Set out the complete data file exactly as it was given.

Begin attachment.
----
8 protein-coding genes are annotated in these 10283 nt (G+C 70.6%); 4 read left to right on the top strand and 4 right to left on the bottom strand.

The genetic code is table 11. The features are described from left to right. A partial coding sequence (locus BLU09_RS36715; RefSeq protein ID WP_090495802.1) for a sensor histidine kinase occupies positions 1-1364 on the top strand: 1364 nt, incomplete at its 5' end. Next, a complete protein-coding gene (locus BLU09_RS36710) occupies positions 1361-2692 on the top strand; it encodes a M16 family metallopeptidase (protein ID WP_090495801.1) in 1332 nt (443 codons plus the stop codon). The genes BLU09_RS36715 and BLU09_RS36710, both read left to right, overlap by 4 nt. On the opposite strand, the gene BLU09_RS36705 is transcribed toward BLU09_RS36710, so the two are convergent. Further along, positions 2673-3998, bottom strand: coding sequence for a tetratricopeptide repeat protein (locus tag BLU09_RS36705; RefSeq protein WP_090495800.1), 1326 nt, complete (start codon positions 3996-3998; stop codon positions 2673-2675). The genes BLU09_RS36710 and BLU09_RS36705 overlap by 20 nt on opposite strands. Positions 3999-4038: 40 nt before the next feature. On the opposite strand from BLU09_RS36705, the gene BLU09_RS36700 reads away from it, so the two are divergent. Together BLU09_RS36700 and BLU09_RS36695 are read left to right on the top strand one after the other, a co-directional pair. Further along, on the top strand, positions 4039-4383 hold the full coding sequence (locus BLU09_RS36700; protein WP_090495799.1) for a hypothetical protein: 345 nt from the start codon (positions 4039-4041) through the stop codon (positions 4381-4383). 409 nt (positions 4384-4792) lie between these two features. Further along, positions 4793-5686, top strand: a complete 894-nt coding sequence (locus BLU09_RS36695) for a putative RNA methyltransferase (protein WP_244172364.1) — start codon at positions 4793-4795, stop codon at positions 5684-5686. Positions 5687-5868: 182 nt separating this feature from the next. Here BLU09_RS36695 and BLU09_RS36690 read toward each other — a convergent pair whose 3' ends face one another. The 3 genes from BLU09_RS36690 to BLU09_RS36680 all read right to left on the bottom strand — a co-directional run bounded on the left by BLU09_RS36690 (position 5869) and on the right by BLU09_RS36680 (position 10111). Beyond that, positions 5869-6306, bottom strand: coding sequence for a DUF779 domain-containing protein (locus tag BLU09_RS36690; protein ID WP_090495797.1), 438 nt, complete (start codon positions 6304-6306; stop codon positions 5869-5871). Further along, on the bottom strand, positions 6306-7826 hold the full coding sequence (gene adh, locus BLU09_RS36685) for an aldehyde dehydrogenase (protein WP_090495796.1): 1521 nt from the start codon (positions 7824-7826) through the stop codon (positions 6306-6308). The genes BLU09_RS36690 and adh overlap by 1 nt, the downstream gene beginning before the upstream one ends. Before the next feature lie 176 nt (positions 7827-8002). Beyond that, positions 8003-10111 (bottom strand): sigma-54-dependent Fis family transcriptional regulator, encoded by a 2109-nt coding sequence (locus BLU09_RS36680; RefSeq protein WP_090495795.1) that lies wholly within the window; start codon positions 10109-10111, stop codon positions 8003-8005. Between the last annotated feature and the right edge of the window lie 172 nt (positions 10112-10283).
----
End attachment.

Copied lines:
8 protein-coding genes are annotated in these 10283 nt (G+C 70.6%); 4 read left to right on the top strand and 4 right to left on the bottom strand.

The genetic code is table 11. The features are described from left to right. A partial coding sequence (locus BLU09_RS36715; RefSeq protein ID WP_090495802.1) for a sensor histidine kinase occupies positions 1-1364 on the top strand: 1364 nt, incomplete at its 5' end. Next, a complete protein-coding gene (locus BLU09_RS36710) occupies positions 1361-2692 on the top strand; it encodes a M16 family metallopeptidase (protein ID WP_090495801.1) in 1332 nt (443 codons plus the stop codon). The genes BLU09_RS36715 and BLU09_RS36710, both read left to right, overlap by 4 nt. On the opposite strand, the gene BLU09_RS36705 is transcribed toward BLU09_RS36710, so the two are convergent. Further along, positions 2673-3998, bottom strand: coding sequence for a tetratricopeptide repeat protein (locus tag BLU09_RS36705; RefSeq protein WP_090495800.1), 1326 nt, complete (start codon positions 3996-3998; stop codon positions 2673-2675). The genes BLU09_RS36710 and BLU09_RS36705 overlap by 20 nt on opposite strands. Positions 3999-4038: 40 nt before the next feature. On the opposite strand from BLU09_RS36705, the gene BLU09_RS36700 reads away from it, so the two are divergent. Together BLU09_RS36700 and BLU09_RS36695 are read left to right on the top strand one after the other, a co-directional pair. Further along, on the top strand, positions 4039-4383 hold the full coding sequence (locus BLU09_RS36700; protein WP_090495799.1) for a hypothetical protein: 345 nt from the start codon (positions 4039-4041) through the stop codon (positions 4381-4383). 409 nt (positions 4384-4792) lie between these two features. Further along, positions 4793-5686, top strand: a complete 894-nt coding sequence (locus BLU09_RS36695) for a putative RNA methyltransferase (protein WP_244172364.1) — start codon at positions 4793-4795, stop codon at positions 5684-5686. Positions 5687-5868: 182 nt separating this feature from the next. Here BLU09_RS36695 and BLU09_RS36690 read toward each other — a convergent pair whose 3' ends face one another. The 3 genes from BLU09_RS36690 to BLU09_RS36680 all read right to left on the bottom strand — a co-directional run bounded on the left by BLU09_RS36690 (position 5869) and on the right by BLU09_RS36680 (position 10111). Beyond that, positions 5869-6306, bottom strand: coding sequence for a DUF779 domain-containing protein (locus tag BLU09_RS36690; protein ID WP_090495797.1), 438 nt, complete (start codon positions 6304-6306; stop codon positions 5869-5871). Further along, on the bottom strand, positions 6306-7826 hold the full coding sequence (gene adh, locus BLU09_RS36685) for an aldehyde dehydrogenase (protein WP_090495796.1): 1521 nt from the start codon (positions 7824-7826) through the stop codon (positions 6306-6308). The genes BLU09_RS36690 and adh overlap by 1 nt, the downstream gene beginning before the upstream one ends. Before the next feature lie 176 nt (positions 7827-8002). Beyond that, positions 8003-10111 (bottom strand): sigma-54-dependent Fis family transcriptional regulator, encoded by a 2109-nt coding sequence (locus BLU09_RS36680; RefSeq protein WP_090495795.1) that lies wholly within the window; start codon positions 10109-10111, stop codon positions 8003-8005. Between the last annotated feature and the right edge of the window lie 172 nt (positions 10112-10283).